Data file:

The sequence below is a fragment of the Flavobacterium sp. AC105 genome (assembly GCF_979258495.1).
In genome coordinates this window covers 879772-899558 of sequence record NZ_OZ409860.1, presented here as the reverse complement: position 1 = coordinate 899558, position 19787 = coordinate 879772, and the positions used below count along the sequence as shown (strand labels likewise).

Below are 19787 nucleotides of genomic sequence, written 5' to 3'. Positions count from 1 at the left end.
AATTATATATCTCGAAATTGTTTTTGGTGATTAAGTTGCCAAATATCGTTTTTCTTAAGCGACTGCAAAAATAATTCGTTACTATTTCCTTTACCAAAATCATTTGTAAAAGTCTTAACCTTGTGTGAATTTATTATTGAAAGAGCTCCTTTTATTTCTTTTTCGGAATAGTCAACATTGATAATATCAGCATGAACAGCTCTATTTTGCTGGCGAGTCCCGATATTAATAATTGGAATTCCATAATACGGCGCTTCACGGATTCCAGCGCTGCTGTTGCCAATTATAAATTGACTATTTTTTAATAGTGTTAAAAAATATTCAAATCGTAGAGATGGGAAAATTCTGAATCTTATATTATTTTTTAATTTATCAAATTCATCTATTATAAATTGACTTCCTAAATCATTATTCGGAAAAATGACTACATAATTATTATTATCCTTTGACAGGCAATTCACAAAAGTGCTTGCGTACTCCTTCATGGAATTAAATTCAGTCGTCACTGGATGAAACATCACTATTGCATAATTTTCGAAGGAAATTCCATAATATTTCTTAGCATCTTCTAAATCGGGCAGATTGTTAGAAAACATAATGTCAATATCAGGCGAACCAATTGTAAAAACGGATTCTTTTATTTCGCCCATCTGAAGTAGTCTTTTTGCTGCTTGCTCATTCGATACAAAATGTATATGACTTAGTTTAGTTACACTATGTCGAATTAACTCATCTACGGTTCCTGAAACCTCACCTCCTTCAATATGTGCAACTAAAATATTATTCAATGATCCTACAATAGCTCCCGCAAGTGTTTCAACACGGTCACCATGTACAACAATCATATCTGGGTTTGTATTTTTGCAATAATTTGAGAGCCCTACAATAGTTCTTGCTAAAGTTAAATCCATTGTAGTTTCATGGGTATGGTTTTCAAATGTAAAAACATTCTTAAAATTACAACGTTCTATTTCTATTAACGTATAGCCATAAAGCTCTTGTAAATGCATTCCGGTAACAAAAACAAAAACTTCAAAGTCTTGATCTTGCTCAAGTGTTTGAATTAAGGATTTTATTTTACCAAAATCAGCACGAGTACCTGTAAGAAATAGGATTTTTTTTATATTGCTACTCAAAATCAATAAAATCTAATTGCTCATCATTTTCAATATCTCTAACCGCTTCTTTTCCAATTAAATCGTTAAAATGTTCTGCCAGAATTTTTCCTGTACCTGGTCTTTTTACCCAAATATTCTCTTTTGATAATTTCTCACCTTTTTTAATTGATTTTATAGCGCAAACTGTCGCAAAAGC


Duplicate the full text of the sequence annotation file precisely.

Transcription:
The sequence below is a fragment of the Flavobacterium sp. AC105 genome (assembly GCF_979258495.1).
In genome coordinates this window covers 879772-899558 of sequence record NZ_OZ409860.1, presented here as the reverse complement: position 1 = coordinate 899558, position 19787 = coordinate 879772, and the positions used below count along the sequence as shown (strand labels likewise).

Below are 19787 nucleotides of genomic sequence, written 5' to 3'. Positions count from 1 at the left end.
AATTATATATCTCGAAATTGTTTTTGGTGATTAAGTTGCCAAATATCGTTTTTCTTAAGCGACTGCAAAAATAATTCGTTACTATTTCCTTTACCAAAATCATTTGTAAAAGTCTTAACCTTGTGTGAATTTATTATTGAAAGAGCTCCTTTTATTTCTTTTTCGGAATAGTCAACATTGATAATATCAGCATGAACAGCTCTATTTTGCTGGCGAGTCCCGATATTAATAATTGGAATTCCATAATACGGCGCTTCACGGATTCCAGCGCTGCTGTTGCCAATTATAAATTGACTATTTTTTAATAGTGTTAAAAAATATTCAAATCGTAGAGATGGGAAAATTCTGAATCTTATATTATTTTTTAATTTATCAAATTCATCTATTATAAATTGACTTCCTAAATCATTATTCGGAAAAATGACTACATAATTATTATTATCCTTTGACAGGCAATTCACAAAAGTGCTTGCGTACTCCTTCATGGAATTAAATTCAGTCGTCACTGGATGAAACATCACTATTGCATAATTTTCGAAGGAAATTCCATAATATTTCTTAGCATCTTCTAAATCGGGCAGATTGTTAGAAAACATAATGTCAATATCAGGCGAACCAATTGTAAAAACGGATTCTTTTATTTCGCCCATCTGAAGTAGTCTTTTTGCTGCTTGCTCATTCGATACAAAATGTATATGACTTAGTTTAGTTACACTATGTCGAATTAACTCATCTACGGTTCCTGAAACCTCACCTCCTTCAATATGTGCAACTAAAATATTATTCAATGATCCTACAATAGCTCCCGCAAGTGTTTCAACACGGTCACCATGTACAACAATCATATCTGGGTTTGTATTTTTGCAATAATTTGAGAGCCCTACAATAGTTCTTGCTAAAGTTAAATCCATTGTAGTTTCATGGGTATGGTTTTCAAATGTAAAAACATTCTTAAAATTACAACGTTCTATTTCTATTAACGTATAGCCATAAAGCTCTTGTAAATGCATTCCGGTAACAAAAACAAAAACTTCAAAGTCTTGATCTTGCTCAAGTGTTTGAATTAAGGATTTTATTTTACCAAAATCAGCACGAGTACCTGTAAGAAATAGGATTTTTTTTATATTGCTACTCAAAATCAATAAAATCTAATTGCTCATCATTTTCAATATCTCTAACCGCTTCTTTTCCAATTAAATCGTTAAAATGTTCTGCCAGAATTTTTCCTGTACCTGGTCTTTTTACCCAAATATTCTCTTTTGATAATTTCTCACCTTTTTTAATTGATTTTATAGCGCAAACTGTCGCAAAAGC